Amount of information. Eleven participants (46%) stated that the three graphs were too much to digest. The line graphs display precipitation change estimates based on the highest and lowest greenhouse gas emission pathways (RCP 2.6 and RCP 8.5). A third graph, using boxplots, compares these two scenarios plus two more projection sets of estimates from different climate models to each other. Consequently, several participants suggested to present the line graphs together, and the boxplots separately. Only some identified the line graphs as precipitation change associated with the lowest and highest greenhouse gas emission pathways (RCP 2.6 and RCP 8.5) and the boxplots as an overall comparison of all four emission scenarios. Others also said that they had to read the caption very carefully in order to understand the graphs, or jump back and forth between the graphs and the caption.
Time periods. Eight participants (33%) mentioned that they were confused about the time periods represented in the three graphs. For the line graphs, they found it difficult to compare the baseline (described as 1982–2010 in the caption) to the change displayed in the graph and the time periods on the x-axis. Here, they tried to find the starting point (1981) on the axis, which, due to the 50 year intervals, was not clearly marked. Regarding the boxplots, some noted that the change time period was different, and included only 20 years (rather than 150, as on the line graphs).
Graph colors. Seven participants (29%) struggled to interpret graph colors. This included that they did not know why the line graphs were blue and red. One participant would have preferred to see matching colors between scenarios displayed in the line graphs and those in the boxplots. Participants thus asked for a legend specifying what the color-coding on all three graphs meant.
Match between visualization and caption. Seven participants (29%) pointed out that different elements of the caption did not match on the three graphs shown. For example, the caption referred to these as (a), (b), and (c), but these labels were missing on the graphs. Furthermore, the caption described “model projections”, but the graphs also included actual observations. As the caption described the latter as a “black line” rather than using the same term as in the graph (“observations”), only a few participants related the description in the caption to the line shown in the graphs.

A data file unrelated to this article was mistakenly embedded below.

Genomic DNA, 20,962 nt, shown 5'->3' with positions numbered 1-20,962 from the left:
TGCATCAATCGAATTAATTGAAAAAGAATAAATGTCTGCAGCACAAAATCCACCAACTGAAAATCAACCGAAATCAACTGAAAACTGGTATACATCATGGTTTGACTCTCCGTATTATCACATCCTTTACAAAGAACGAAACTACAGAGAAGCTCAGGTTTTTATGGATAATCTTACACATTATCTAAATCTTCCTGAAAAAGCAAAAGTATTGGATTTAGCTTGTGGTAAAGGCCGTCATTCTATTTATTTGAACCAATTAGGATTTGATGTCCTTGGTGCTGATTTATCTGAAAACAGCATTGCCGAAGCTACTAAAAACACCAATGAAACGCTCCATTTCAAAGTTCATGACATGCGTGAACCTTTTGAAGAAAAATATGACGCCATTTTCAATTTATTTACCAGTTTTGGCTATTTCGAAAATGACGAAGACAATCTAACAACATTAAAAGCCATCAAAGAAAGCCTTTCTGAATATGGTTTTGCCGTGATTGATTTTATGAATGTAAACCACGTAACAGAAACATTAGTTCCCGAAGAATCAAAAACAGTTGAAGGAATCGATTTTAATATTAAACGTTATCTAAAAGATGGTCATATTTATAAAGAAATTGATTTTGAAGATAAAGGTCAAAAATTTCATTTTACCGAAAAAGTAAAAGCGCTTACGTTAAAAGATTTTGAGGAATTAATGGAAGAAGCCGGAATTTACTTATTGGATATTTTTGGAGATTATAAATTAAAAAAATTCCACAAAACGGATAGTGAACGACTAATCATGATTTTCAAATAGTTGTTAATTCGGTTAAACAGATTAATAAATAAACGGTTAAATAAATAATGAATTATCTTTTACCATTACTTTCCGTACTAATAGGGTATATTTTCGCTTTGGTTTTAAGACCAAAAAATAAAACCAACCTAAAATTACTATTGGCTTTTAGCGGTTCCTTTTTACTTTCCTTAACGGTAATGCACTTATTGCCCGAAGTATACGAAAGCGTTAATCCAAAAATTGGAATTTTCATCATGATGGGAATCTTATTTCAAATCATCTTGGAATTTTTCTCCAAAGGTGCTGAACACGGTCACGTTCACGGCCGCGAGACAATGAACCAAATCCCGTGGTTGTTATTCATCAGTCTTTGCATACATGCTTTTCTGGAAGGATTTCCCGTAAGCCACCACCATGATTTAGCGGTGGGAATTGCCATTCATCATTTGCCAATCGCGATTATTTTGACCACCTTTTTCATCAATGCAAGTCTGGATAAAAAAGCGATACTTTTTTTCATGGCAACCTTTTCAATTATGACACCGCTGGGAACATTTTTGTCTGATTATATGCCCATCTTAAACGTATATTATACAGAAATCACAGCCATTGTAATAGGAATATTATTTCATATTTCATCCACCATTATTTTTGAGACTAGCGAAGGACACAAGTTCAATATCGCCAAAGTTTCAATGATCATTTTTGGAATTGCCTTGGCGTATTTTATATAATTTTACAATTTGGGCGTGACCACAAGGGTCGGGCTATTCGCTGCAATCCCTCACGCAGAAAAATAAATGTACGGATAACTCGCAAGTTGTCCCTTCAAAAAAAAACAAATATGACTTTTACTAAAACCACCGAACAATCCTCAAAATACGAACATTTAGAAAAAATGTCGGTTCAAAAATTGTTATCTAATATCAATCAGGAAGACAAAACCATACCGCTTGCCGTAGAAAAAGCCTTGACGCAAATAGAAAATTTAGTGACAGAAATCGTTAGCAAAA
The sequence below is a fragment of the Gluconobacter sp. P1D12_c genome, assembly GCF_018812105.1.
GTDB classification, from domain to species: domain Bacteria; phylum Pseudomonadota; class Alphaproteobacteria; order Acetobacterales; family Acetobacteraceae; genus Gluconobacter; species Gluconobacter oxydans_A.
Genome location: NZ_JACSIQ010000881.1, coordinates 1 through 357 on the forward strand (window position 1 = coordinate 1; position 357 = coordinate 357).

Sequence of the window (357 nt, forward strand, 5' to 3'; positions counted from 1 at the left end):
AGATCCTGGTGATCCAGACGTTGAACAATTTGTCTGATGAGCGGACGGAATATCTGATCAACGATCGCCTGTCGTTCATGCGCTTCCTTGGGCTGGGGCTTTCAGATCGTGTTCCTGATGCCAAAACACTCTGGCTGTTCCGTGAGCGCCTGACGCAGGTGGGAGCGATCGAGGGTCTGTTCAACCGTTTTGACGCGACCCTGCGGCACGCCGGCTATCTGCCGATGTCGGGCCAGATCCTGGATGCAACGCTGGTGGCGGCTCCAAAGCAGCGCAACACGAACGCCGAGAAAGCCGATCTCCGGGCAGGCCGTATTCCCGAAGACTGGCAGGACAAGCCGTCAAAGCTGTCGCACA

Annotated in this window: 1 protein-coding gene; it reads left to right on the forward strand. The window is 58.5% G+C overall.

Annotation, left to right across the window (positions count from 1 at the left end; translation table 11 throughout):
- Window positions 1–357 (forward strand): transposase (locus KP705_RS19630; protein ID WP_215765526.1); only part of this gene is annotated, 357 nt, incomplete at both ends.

Relative change. Six participants (25%) asked about the relative percentage change communicated on the y-axis of all three graphs. They suggested to better explain the y-axis itself, and to use communications of absolute change in the original unit. They struggled with translating time periods (such as 1981–2010) into baselines. Furthermore, some did not know how to relate the starting point of the baseline (1981) to the x-axis, which included a much longer time period.
Labels for probabilistic threshold labels on the line graph for RCP8.5. Five participants (21%) noticed that the labels relating the colors to probabilistic thresholds on Graph (a) (for the 25th, 50th, 75th, and 90th thresholds) were missing on Graph (b). They understood that thresholds in the line graph about RCP8.5 were likely equivalent to the thresholds in the line graph about RCP2.6, but noted that similar numerical labels would have made (b) easier to understand.

3.3. Sample Response to the Probability Density Function

The “overall helpfulness” rating was M = 3.86 (SD = 1.77), which was similar to the scale midpoint (t (23) = 1.01, p = 0.32)). The “overall helpfulness” rating of the caption and the plot details was M = 4.55 (SD = 1.51), which was higher than the scale midpoint (t (22) = 3.35, p = 0.003; Figure 4). Below, we discuss features that participants identified as helping their understanding (Table 4a) and as barriers to understanding (Table 4b).